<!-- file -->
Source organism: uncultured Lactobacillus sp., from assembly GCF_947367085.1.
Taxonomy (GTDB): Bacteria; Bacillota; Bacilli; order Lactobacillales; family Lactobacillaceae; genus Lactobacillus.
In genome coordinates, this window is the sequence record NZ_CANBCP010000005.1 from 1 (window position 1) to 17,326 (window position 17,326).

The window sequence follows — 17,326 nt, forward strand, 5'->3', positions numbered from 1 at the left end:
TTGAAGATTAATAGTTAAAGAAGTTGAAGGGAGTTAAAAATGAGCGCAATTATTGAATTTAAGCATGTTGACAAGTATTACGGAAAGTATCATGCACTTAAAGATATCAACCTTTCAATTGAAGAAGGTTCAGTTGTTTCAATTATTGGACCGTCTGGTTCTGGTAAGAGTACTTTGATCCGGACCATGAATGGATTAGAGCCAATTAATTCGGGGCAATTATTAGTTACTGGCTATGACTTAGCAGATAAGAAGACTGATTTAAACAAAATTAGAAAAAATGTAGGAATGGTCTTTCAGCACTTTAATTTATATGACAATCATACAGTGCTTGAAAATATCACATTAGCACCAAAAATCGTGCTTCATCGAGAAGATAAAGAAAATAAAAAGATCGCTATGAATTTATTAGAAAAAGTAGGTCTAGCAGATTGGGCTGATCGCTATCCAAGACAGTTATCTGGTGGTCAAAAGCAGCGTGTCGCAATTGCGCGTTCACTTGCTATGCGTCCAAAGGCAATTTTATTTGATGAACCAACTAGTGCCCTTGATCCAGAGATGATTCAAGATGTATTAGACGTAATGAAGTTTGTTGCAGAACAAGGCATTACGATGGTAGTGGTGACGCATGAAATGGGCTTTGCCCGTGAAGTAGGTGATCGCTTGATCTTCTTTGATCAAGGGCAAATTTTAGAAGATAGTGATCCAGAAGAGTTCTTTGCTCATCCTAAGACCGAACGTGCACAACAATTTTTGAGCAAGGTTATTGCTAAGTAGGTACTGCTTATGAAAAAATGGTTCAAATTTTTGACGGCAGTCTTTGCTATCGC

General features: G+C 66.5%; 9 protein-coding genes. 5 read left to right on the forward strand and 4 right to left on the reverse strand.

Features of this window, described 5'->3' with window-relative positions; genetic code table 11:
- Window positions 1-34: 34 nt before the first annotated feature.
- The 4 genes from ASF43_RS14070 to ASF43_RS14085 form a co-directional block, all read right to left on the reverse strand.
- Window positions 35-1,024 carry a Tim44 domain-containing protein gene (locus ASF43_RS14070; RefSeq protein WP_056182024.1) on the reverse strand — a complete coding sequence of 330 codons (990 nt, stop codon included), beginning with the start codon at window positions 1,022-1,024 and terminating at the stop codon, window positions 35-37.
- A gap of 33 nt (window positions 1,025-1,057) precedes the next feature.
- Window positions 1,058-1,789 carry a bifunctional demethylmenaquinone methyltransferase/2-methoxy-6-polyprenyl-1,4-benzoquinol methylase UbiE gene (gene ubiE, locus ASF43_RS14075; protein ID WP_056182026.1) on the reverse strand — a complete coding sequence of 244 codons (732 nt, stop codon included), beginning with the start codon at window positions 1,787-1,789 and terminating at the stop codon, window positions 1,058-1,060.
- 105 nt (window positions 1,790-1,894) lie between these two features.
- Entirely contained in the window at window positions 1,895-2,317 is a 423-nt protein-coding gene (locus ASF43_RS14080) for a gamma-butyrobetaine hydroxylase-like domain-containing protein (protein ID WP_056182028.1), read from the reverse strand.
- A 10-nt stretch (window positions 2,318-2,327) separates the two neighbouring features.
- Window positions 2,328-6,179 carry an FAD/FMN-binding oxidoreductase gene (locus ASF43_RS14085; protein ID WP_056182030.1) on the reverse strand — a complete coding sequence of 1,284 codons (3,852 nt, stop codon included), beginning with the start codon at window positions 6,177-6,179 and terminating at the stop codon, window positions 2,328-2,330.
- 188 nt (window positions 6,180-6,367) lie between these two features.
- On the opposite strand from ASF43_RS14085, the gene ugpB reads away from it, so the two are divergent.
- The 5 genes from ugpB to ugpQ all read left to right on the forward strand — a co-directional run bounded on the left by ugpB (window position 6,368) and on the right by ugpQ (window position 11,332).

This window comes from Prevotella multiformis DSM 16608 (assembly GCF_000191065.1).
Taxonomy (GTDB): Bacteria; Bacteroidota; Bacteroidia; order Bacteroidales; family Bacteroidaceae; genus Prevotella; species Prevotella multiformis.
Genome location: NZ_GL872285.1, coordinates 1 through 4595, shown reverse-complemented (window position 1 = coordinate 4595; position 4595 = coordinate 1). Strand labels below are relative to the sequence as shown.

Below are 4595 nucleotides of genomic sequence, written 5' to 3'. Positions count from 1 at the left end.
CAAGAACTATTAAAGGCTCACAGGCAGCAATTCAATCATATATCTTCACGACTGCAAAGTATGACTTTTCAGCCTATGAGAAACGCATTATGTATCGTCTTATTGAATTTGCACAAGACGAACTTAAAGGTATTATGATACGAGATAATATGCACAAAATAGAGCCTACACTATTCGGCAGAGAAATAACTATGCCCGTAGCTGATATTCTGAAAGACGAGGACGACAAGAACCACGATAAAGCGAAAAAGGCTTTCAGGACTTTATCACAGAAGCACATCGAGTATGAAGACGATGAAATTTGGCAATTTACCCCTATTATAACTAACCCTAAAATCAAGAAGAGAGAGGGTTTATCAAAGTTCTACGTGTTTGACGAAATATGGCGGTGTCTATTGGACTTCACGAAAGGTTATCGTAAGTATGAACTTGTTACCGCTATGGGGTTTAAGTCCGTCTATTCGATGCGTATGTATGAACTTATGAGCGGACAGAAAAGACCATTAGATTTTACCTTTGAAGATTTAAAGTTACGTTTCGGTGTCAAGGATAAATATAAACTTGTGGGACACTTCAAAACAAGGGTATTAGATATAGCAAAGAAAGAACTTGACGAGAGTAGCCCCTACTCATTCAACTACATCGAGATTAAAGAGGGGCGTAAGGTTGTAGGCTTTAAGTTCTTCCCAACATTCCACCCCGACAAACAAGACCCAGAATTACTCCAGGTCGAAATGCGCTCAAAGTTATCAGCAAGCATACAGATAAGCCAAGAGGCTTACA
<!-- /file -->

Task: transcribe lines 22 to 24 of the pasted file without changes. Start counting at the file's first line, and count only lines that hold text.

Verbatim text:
Genome location: NZ_GL872285.1, coordinates 1 through 4595, shown reverse-complemented (window position 1 = coordinate 4595; position 4595 = coordinate 1). Strand labels below are relative to the sequence as shown.

Below are 4595 nucleotides of genomic sequence, written 5' to 3'. Positions count from 1 at the left end.
CAAGAACTATTAAAGGCTCACAGGCAGCAATTCAATCATATATCTTCACGACTGCAAAGTATGACTTTTCAGCCTATGAGAAACGCATTATGTATCGTCTTATTGAATTTGCACAAGACGAACTTAAAGGTATTATGATACGAGATAATATGCACAAAATAGAGCCTACACTATTCGGCAGAGAAATAACTATGCCCGTAGCTGATATTCTGAAAGACGAGGACGACAAGAACCACGATAAAGCGAAAAAGGCTTTCAGGACTTTATCACAGAAGCACATCGAGTATGAAGACGATGAAATTTGGCAATTTACCCCTATTATAACTAACCCTAAAATCAAGAAGAGAGAGGGTTTATCAAAGTTCTACGTGTTTGACGAAATATGGCGGTGTCTATTGGACTTCACGAAAGGTTATCGTAAGTATGAACTTGTTACCGCTATGGGGTTTAAGTCCGTCTATTCGATGCGTATGTATGAACTTATGAGCGGACAGAAAAGACCATTAGATTTTACCTTTGAAGATTTAAAGTTACGTTTCGGTGTCAAGGATAAATATAAACTTGTGGGACACTTCAAAACAAGGGTATTAGATATAGCAAAGAAAGAACTTGACGAGAGTAGCCCCTACTCATTCAACTACATCGAGATTAAAGAGGGGCGTAAGGTTGTAGGCTTTAAGTTCTTCCCAACATTCCACCCCGACAAACAAGACCCAGAATTACTCCAGGTCGAAATGCGCTCAAAGTTATCAGCAAGCATACAGATAAGCCAAGAGGCTTACA